About The Update
The Search Engine Update is a twice-monthly update of search engine news. It is available only to Search Engine Watch members. Please note that long URLs may break into two lines in some mail readers. Cut and paste, should this occur.
In This Issue
+ Search Engine Strategies Comes To London, San Jose
+ Call For Speakers
+ Goodbye HotBot Add URL, Hello FAST?
+ LookSmart Buys WiseNut
+ Espotting Enhances Client Tools
+ Google Bombs Aren't So Scary
+ Inktomi Changes Descriptions
+ SearchDay Articles
+ Search Engine Articles
+ List Info (Subscribing/Unsubscribing)
This has not been a fun two weeks for me. I made it back from Boston OK, but my laptop's hard drive did not. I knew I needed to get that backup solution in place, for when I'm traveling! Fortunately, I didn't lose too much -- thankfully, the big monthly newsletter had already gone out.
Then I spent all day yesterday sick in bed, the theme song from the children's show "Tweenies" running through my head for hours. My eldest son was watching that when I decided I'd needed go to bed and collapse. I'm feeling better now through not great, but there's nothing like a newsletter deadline to get me up and moving.
I love the name Search Engine Watch but hate having to type that big huge URL into my browser, to reach the site. Actually, I don't do it as often as you, because I produce the site offline and check things on my local web server.
To reach that server, I always use the shorthand address of "sewatch." It occurred to me that this might make a good domain name for others to use, so I registered "sewatch.com" some time ago. Finally, things are now set up. If your fingers are tired, and you want to reach Search Engine Watch, you can do it by typing in http://sewatch.com.
Please keep in mind that this is not a name change. The site will continue to be known as Search Engine Watch, and the main URL I will typically give out will be http://searchenginewatch.com. But now you have a warp speed way to reach the site, just as you can get to Ask Jeeves via http://aj.com and AltaVista via http://av.com. Sorry, not shorthand address for Google is available -- but they do have the Google Toolbar, http://toolbar.google.com.
Search Engine Strategies Comes To London, San Jose
We had another successful Search Engine Strategies conference this month in Boston -- our largest ever -- and now the event is coming to London on April 23 & 24!
This will be the first two day Search Engine Strategies ever held in Europe. The London show will have a special emphasis on European search engines and search engine marketing issues. The conference has programs helpful to both those new to search engine marketing and those who are more advanced. Multiple tracks ensure there's always a session of interest to everyone.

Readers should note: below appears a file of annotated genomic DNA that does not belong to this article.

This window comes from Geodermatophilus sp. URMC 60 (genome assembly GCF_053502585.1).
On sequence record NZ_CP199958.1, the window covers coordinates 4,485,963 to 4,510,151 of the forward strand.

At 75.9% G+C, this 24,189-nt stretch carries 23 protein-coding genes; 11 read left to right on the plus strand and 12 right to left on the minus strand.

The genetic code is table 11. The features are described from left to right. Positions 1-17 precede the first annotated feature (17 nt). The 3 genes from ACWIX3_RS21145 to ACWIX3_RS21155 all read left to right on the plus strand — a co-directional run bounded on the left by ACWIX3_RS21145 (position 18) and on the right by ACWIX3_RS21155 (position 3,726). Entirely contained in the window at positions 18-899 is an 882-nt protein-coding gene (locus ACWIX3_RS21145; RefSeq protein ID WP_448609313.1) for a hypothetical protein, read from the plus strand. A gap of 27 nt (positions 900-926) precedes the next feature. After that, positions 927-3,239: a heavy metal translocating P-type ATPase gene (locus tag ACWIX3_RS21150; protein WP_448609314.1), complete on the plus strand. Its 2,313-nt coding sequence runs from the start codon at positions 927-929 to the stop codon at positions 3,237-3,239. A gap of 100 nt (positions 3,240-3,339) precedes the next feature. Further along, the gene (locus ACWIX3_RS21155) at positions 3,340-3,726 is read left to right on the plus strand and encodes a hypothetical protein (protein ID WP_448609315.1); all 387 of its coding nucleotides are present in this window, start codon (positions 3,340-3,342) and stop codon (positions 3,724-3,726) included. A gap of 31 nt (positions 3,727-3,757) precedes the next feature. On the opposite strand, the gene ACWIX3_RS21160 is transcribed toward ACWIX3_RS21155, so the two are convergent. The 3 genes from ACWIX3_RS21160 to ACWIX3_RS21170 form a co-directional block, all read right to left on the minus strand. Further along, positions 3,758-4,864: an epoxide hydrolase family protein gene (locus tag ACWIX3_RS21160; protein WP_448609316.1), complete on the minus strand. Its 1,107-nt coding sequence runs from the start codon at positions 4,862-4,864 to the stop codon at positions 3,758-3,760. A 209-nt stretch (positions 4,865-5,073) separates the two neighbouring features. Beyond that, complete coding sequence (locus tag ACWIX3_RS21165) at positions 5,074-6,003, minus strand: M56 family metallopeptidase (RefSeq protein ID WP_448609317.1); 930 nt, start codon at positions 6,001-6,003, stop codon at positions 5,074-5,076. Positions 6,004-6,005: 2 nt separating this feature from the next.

Experts in search engine marketing will be presenting, including UK and European-based speakers. There will also be speakers from the major search engines, including so far AltaVista, Ask Jeeves/Teoma, Espotting, FAST/AllTheWeb, Inktomi, LookSmart, Lycos Europe, MSN Search and Yahoo.
Those interested in sponsoring or exhibiting should contact Frank Fazio Jr, email@example.com, for more information. Those interested in attending will find a program and sign-up information at the URL below.
Search Engine Strategies London 2002
The date for our next US show has also been announced: Aug. 12 & 13, in San Jose, California. A conference agenda and information will be available at the URL below, in the near future. In the meantime, you can leave your email address to have details sent to you, when they are available.
Search Engine Strategies San Jose 2002
Finally, for those of you "Down Under," we do expect that Search Engine Strategies will be coming to Sydney in mid-June of this year. I'll send a conference URL as soon as it is available. In the meantime, if there are particular topics you'd like to see covered, feel free to send me feedback via the form listed at the end of this email.
Call For Speakers
I'm looking for speakers for the Search Engine Strategies conference that will be happening in London on April 23 & 24. See the article above for more information about the conference.
I need two speakers for the "Case Studies" panel on April 24. The session features different people talking for 15 minutes each about how they approached a particular search engine marketing campaign. Any or all aspects can be discussed -- whether you used paid placement, if so, where and what did you like, dislike; did you do directory submission -- how'd you go about it, etc. Was search term research a challenge? How did you approach it. And so on.
I also need a case study speaker who is involved with paid listings. You would have 10 minutes to address your experiences with the various programs. You'd need to share pros and cons and any important tips you've gained from your experience, with the audience. This would be for the "Purchasing Paid Placement Listings" session that runs on both days of the conference.